Tyne & Wear

Alnwick Garden's Himalayan lilies ruined by heavy rain

A visitor looks at the Himalayan Lilies at Alnwick Garden
The plants would usually be in flower for about three weeks

Gardeners faced a major blow after rare flowers which take seven years to bloom were ruined by storms.

The Himalayan lilies had been cared for by staff at Alnwick Garden, in Northumberland, since 2004 in anticipation of long-awaited blooms.

Head gardener Trevor Jones said heavy rains since the weekend had ripped most of the flowers from their stems.

He said they had started coming into flower at the beginning of last week and would have been a summer highlight.

Mr Jones said: "I'm a bit gutted.

Staggered replanting

"Normally they would be in flower for about three weeks but not this year.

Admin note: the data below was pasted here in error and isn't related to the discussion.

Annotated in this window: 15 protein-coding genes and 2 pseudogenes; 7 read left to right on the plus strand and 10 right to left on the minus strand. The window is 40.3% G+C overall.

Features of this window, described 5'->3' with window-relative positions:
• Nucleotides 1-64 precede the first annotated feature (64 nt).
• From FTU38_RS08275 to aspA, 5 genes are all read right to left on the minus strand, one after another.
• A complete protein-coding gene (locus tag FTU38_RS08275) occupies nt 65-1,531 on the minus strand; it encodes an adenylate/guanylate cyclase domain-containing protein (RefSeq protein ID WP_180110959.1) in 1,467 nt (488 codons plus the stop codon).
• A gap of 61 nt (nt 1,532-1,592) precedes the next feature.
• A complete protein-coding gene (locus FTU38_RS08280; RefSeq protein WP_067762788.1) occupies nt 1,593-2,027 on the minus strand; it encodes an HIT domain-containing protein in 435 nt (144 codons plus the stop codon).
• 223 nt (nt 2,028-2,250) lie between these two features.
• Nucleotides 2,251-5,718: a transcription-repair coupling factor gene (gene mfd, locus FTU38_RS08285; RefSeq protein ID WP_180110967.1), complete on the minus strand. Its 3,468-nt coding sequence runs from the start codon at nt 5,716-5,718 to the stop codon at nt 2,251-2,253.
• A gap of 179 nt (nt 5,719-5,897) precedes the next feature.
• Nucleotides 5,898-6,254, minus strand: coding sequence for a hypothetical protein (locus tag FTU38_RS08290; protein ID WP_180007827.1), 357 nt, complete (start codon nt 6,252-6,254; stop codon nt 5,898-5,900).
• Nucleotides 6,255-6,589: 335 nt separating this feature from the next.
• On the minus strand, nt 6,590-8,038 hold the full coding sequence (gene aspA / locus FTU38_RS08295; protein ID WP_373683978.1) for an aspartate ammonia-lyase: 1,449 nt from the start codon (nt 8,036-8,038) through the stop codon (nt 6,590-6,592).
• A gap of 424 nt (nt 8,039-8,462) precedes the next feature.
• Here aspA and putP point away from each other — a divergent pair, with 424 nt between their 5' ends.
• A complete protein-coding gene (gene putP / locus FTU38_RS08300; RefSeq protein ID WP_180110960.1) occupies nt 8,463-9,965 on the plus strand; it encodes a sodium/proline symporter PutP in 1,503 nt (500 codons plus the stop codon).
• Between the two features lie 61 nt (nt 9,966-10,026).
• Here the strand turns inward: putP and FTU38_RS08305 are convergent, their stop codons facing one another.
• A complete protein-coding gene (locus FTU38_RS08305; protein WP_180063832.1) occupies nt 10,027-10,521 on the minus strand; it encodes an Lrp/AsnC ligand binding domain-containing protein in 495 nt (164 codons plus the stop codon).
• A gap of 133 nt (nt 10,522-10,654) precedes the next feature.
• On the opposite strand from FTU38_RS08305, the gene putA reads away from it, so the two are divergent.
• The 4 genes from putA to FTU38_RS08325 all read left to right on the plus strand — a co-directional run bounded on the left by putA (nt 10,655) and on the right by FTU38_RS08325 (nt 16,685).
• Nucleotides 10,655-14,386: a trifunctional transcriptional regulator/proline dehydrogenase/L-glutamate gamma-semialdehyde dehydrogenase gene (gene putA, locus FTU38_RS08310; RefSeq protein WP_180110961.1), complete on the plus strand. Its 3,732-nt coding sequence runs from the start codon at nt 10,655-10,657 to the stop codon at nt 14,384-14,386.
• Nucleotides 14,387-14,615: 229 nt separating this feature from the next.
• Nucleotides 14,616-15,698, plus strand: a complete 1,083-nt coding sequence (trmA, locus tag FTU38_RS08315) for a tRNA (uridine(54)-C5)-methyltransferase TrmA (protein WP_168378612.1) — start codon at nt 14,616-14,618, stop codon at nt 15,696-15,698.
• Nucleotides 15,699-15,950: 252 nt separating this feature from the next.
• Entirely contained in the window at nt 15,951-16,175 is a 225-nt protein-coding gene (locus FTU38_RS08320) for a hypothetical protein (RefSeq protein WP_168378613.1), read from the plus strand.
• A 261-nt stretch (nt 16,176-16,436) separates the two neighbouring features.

"They started coming into flower at the beginning of last week but the heavy rains have decimated them.

"They would have been one of the highlights this summer but we have more coming next year."

Gardeners said they would stagger replanting of the lilies in the hope of a display every year.

The flowers grow in woodland clearings at altitudes of between 1,500m and 3,600m (4,921ft to 11,811ft).

The plants can reach up to 4m (13ft) and carry up to 20 flowers on each stem.

The bulb takes about seven years to flower from the seed and dies after flowering.

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